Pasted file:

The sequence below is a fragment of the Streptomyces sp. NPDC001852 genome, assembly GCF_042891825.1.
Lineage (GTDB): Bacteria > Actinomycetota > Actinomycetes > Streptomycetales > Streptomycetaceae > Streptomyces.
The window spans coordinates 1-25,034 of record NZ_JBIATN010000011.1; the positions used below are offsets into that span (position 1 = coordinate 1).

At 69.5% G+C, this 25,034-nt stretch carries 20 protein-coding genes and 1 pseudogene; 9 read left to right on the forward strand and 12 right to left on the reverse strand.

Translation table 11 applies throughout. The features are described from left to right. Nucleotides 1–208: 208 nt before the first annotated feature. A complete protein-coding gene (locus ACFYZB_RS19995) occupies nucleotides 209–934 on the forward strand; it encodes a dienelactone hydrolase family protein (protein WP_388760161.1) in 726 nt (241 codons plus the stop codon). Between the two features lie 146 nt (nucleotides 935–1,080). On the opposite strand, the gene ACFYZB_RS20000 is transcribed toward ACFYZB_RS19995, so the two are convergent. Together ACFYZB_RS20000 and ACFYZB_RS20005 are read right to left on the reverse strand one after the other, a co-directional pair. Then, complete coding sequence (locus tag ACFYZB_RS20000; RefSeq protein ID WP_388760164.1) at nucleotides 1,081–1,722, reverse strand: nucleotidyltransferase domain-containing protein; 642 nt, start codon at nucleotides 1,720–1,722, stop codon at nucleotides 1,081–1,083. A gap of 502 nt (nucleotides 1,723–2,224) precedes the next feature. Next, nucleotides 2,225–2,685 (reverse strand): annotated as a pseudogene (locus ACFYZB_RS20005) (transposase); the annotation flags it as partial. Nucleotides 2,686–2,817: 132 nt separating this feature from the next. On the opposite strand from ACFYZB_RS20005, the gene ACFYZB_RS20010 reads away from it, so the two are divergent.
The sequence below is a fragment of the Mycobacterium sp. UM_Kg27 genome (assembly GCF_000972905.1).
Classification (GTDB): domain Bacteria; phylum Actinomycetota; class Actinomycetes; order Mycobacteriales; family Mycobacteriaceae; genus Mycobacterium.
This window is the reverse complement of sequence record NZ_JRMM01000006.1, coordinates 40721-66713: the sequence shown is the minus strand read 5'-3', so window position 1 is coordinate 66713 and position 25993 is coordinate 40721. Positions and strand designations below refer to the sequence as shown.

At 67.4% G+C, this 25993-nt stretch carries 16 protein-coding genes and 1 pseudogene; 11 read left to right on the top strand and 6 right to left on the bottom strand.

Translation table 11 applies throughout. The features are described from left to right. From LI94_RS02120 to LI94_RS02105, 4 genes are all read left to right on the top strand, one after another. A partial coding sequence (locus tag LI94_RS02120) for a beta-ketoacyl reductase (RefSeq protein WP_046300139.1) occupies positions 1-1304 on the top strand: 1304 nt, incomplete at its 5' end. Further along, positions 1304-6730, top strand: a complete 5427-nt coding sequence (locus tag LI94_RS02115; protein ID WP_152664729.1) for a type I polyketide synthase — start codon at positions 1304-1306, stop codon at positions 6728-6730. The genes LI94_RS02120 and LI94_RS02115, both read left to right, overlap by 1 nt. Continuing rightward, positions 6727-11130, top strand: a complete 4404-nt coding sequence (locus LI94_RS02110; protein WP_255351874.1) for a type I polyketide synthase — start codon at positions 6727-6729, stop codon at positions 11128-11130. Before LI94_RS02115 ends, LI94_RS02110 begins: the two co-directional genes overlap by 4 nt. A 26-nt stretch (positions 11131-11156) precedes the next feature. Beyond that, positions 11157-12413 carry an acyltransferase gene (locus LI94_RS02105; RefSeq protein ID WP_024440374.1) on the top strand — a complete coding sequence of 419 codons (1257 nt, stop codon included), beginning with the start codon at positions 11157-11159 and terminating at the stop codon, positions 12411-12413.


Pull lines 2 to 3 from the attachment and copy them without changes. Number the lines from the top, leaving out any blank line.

Lineage (GTDB): Bacteria > Actinomycetota > Actinomycetes > Streptomycetales > Streptomycetaceae > Streptomyces.
The window spans coordinates 1-25,034 of record NZ_JBIATN010000011.1; the positions used below are offsets into that span (position 1 = coordinate 1).